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Waters. Sow thy seed where it may produce a good crop. (Calmet) --- Be charitable to all, Luke vi. 30. Indiscrete faciendum bene. (St. Jerome) --- Assist those in distress, (Calmet) even though they may be ungrateful, or unable to make a return, Luke xiv. 12. (Tirinus) --- In this third part we are exhorted to serve God with perseverance. Of all virtues, the works of mercy avail most, Matthew xxv. (Worthington)
Eight. To as many as thou art able, (Calmet) especially to those who are of the household of faith, (Galatians vi. 10.; Haydock) whether under the old or the new Testament, signified by the numbers, seven and eight. (Worthington) (St. Jerome) --- Mandatum accipis octo illis partem dare, fortasse benedictionibus, (St. Ambrose in Luke vi. n. 49.) which intimates, that we must apply ourselves to the pursuit of al virtues, as the number eight denotes perfection. (Calmet)
If the tree fall, &c. The state of the soul is unchangeable, when once she comes to heaven or hell: and the soul that departs this life in the state of grace, shall never fall from grace; as on the other side, a soul that dies out of the state of grace, shall never come to it. But this does not exclude a place of temporal punishment for such souls as die in the state of grace: yet not so as to be entirely pure; and therefore they shall be saved, indeed, yet so as by fire, 1 Corinthians iii. 13, 14, 15. (Challoner) --- After death, none can merit. (Worthington) --- "He who shall not have cultivated his field, (the soul) shall after this life experience the fire of purgation, or eternal punishment." (St. Augustine, de Gen. contra Man. iii. 20.) (Haydock) --- The souls in purgatory have their names inscribed in heaven, like the ancient saints, who were detained in the bosom of Abraham. (Calmet) --- They fall, therefore, to the south. Let people dispense their alms to all, as the clouds rain upon the just and unjust, (Haydock) upon the cultivated and the barren land, and let them do it before death. They know not how soon it may lay them low. (Calmet) --- By looking at the branches of a tree, we may conclude which way it will fall; so we may form a judgment of our future state, by reflecting on our present dispositions. "Our branches are our desires, by which we stretch ourselves to the south, if they be spiritual," &c. (St. Bernard, ser. xlix.) The liberal are not concerned where they bestow charity. People will gather up the fruit both on the north and south, and they who have given alms will find them (Abenezra; Mercer.) laid up in the heavenly tabernacles. (Haydock) --- This agrees with the sequel. (Calmet)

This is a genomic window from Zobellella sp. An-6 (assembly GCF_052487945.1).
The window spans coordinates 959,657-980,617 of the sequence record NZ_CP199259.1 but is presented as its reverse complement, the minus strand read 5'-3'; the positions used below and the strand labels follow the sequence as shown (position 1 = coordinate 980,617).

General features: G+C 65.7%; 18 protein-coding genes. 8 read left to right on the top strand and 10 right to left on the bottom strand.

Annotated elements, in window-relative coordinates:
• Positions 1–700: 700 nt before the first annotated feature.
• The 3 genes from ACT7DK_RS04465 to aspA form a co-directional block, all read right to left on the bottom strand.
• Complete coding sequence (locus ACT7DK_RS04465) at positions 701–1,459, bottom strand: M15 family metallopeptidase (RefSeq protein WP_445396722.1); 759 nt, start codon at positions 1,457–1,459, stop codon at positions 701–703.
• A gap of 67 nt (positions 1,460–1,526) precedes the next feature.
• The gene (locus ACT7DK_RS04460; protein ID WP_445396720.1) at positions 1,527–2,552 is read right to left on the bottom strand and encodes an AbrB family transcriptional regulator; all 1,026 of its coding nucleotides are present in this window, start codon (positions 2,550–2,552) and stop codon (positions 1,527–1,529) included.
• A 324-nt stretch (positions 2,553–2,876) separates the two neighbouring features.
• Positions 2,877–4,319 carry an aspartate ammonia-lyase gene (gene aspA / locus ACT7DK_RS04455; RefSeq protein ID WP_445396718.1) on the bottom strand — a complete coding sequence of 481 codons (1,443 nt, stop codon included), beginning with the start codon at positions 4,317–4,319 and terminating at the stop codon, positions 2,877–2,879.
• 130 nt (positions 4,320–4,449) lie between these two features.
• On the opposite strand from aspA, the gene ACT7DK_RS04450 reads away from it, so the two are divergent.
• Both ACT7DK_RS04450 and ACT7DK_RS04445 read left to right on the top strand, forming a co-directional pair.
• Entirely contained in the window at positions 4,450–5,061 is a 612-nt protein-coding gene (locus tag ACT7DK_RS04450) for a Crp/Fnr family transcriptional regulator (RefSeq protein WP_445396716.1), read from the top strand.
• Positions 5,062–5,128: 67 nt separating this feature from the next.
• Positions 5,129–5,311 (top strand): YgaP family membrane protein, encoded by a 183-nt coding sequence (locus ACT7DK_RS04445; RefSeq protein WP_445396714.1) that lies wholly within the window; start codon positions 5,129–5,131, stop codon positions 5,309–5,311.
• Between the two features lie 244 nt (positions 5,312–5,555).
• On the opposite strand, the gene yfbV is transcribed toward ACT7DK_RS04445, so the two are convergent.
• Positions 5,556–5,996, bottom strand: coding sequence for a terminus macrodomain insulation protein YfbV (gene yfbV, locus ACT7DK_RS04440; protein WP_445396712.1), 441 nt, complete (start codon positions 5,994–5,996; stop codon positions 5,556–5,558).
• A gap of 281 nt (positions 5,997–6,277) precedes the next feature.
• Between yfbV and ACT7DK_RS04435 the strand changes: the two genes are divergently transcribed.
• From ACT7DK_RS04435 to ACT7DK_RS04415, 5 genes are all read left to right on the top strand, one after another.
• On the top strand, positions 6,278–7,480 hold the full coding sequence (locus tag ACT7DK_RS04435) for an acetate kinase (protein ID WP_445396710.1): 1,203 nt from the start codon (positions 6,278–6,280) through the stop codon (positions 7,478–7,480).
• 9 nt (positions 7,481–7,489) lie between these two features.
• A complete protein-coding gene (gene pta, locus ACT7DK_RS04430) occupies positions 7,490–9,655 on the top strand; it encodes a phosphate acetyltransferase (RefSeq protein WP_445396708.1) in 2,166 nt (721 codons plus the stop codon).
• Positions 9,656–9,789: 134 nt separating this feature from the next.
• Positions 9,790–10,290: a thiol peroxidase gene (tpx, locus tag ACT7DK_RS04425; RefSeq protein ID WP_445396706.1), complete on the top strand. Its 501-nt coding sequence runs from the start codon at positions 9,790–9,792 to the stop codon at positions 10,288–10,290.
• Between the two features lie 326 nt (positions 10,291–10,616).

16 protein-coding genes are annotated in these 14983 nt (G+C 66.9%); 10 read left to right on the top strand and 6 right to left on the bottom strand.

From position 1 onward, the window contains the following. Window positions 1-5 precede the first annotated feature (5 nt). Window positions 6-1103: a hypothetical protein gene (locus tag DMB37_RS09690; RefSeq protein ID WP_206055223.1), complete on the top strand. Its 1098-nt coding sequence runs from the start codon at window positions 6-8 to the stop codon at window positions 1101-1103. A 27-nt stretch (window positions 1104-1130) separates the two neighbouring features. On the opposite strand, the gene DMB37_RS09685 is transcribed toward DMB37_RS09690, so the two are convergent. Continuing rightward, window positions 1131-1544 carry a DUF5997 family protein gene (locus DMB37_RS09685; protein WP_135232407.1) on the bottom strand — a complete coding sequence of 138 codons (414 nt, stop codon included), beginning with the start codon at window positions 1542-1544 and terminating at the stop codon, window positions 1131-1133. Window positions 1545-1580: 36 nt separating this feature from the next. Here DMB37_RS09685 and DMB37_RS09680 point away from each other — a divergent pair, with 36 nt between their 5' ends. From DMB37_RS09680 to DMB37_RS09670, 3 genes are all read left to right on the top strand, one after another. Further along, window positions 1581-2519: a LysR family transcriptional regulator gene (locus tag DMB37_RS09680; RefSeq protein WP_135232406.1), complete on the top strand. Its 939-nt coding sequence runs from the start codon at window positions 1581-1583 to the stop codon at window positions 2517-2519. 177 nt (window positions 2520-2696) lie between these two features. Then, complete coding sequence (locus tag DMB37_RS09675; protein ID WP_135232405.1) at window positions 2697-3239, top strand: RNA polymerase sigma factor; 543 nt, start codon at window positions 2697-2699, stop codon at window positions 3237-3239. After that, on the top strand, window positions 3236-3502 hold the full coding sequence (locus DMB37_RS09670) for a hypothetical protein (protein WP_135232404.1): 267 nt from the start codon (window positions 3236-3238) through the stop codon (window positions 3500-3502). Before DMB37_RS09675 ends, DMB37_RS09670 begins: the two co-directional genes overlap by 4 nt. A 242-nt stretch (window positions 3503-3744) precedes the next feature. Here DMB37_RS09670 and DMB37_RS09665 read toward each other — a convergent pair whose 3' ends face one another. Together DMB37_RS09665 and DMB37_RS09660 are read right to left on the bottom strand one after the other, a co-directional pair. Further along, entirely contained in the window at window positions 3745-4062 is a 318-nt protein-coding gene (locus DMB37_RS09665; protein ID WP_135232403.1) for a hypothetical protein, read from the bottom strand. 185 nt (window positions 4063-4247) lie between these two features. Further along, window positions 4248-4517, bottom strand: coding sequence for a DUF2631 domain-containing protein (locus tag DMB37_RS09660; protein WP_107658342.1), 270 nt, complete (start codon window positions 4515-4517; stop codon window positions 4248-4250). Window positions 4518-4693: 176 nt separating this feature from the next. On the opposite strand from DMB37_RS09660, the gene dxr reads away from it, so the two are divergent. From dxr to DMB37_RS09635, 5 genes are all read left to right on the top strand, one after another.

Reap. Those who are too circumspect in their alms-deeds, will often pass over such as stand in need, (St. Jerome) and people who reflect on the difficulties of a virtuous life, will never begin. (St. Gregory iii. Past. xvi., and Mor. xxvii. 5.)
Spirit. In a man, or of the wind. Why then wouldst thou judge of the merit of thy petitioner? or pretend to determine why God has made thee rich and him poor?
Better. Be kind to all during life, Galatians vi. 10. (Calmet) --- Do good, both in youth and in old age, (Worthington) lest, if thou shouldst grow remiss, all would be lost. (St. Jerome)
And the. Hebrew, "for they are many. What comes to pass is vanity." (Montanus) --- Nothing can more effectually repress the love of this world, Ecclesiasticus vii. 40. After Solomon has presented the objections of the wicked, he comes to this conclusion.
Eyes. He speaks ironically, (Calmet) or exhorts to spiritual joy and moderation. (St. Gregory, Mor. xxiv.)
Anger. All turbulent passions, and evil or carnal pleasures. (St. Jerome)
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Haydock, George Leo. "Commentary on Ecclesiastes 11". "George Haydock's Catholic Bible Commentary". https://www.studylight.org/
the Week of Proper 21 / Ordinary 26